Philip F. Mooney
June 22, 2009
Case Study Contents
Just over a decade ago, the term “blog” was non-existent, but in 2009, there are well over 112 million blogs commenting on themes as varied as sports, fashion, politics, and entertainment to records management, libraries and archives. In its simplest terms, a blog is a type of website, managed by an individual who posts content on a regular basis on specific subjects. The blog can consist of text, images, media, and data, arranged chronologically and viewed in an HTML browser. Most blogs use a conversational style of writing and invite commentary from readers that is posted on the site. As a form of social media, the blog may be the most inclusive. With the emergence of free blog-hosting services, anyone can begin to blog in a matter of minutes. Blogs now dominate the Internet, and provide unique opportunities for people to voice their opinions and influence decision makers. Blogging has changed the face of politics, journalism, and communications, and has profoundly affected the ways in which information is transmitted and shared.
Among the most popular blogs today are the entertainment blogs TMZ and Perez Hilton; the political blogs Crooks and Liars and The Huffington Post; Engadget, a blog on technology tools; and Boing Boing, a blog that focuses on pop culture.1
Like many companies, The Coca-Cola Company began to consider ways of entering the social media landscape in late 2007. From its origins as a soda fountain drink in 1886, Coca-Cola has become a global company selling more than three thousand beverages in over two hundred countries. Every day, more than 1.6 billion servings of company products are consumed. Over its 123-year history, advertising campaigns like “The Pause That Refreshes,” “Things Go Better with Coke,” and “It’s the Real Thing” created print and television images that are marketing classics.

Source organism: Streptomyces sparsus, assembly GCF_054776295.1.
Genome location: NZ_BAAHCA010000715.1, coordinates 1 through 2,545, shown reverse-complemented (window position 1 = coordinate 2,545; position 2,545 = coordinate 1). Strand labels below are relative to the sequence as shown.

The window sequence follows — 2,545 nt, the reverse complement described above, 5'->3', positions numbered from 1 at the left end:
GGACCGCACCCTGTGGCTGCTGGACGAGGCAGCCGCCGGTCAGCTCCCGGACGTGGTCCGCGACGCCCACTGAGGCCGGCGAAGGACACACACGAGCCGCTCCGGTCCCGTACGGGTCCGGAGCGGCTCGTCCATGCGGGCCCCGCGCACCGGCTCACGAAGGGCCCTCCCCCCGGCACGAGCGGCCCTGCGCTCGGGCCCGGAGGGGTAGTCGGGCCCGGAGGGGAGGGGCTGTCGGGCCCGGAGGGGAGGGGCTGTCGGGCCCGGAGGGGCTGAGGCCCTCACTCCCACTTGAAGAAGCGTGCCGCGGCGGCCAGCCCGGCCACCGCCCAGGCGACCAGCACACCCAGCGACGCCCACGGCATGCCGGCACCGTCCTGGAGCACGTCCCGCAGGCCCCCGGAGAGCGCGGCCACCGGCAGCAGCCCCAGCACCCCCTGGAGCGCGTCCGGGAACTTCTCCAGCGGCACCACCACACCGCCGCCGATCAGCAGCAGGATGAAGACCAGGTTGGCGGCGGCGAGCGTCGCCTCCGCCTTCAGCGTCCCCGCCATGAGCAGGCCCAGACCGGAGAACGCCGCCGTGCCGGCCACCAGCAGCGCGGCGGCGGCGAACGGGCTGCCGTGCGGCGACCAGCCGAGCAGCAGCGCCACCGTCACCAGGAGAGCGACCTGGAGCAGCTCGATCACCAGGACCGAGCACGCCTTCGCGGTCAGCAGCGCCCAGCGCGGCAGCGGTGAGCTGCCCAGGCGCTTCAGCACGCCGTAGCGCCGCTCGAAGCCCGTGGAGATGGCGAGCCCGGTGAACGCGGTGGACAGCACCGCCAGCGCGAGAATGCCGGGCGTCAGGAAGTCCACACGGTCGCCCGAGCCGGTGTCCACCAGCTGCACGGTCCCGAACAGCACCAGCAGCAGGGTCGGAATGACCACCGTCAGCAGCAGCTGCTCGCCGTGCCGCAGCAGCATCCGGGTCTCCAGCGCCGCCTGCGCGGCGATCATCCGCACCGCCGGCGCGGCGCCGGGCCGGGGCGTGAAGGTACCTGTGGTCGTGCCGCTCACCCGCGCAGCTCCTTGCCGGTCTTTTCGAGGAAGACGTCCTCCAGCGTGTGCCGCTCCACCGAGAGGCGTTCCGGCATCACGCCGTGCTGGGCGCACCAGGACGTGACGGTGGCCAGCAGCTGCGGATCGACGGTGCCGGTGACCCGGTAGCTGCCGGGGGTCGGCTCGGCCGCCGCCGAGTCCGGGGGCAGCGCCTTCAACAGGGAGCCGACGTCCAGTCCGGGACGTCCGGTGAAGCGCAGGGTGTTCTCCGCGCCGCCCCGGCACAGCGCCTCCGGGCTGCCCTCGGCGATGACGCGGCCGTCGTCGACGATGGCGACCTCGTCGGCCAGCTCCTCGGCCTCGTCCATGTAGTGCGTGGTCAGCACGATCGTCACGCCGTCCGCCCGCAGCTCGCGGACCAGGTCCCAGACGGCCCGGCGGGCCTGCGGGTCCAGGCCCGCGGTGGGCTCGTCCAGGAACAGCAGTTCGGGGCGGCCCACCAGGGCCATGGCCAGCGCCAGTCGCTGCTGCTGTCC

The Archives of The Coca-Cola Company has focused on collecting the advertising and marketing materials that document the interface between the world’s most popular soft drink and its consumers. With thousands of newspaper and magazine advertisements, radio and television commercials, and an extensive photographic collection that captures domestic and international distribution, the archivist became the logical candidate to mine those resources and create a blog for the Company that would focus on heritage and popular culture.
Creating and implementing the blog posed a number of significant technological and procedural issues that needed to be addressed before content went live. From conversations with associates in the Information Services function, it was clear that internal support for a blog did not exist. Consequently, the decision was made to select Typepad, the largest provider of blog-hosting services, to manage the content of the Company blog. Typepad already possessed a large roster of big-name clients, including such media driven companies as ABC, MSNBC, and the BBC, a factor that influenced the decision in its favor. Since much of Coca-Cola’s marketing assets are audiovisual in nature, it was imperative that a business partner would have strengths in those applications.
Typepad’s experiences matched up well against the Company’s expectations for content diversity. Typepad was easy to use, had good customer support, and allowed easy uploads of photos, text, and video and audio files. It provided the author with the ability to totally control the content of the site. Posts could be drafted and held for publication at a future date, comments could be enabled or disabled, and page layouts could be customized to the specific requirements of the author. Access could either be open or password protected. Posts could be easily indexed by subject, allowing search engines to find the blog more quickly. An additional consideration in the Typepad decision was the flexibility of their system. If, at some point in the future, a decision required that the blog be internally hosted, Typepad’s configuration allowed for that eventuality.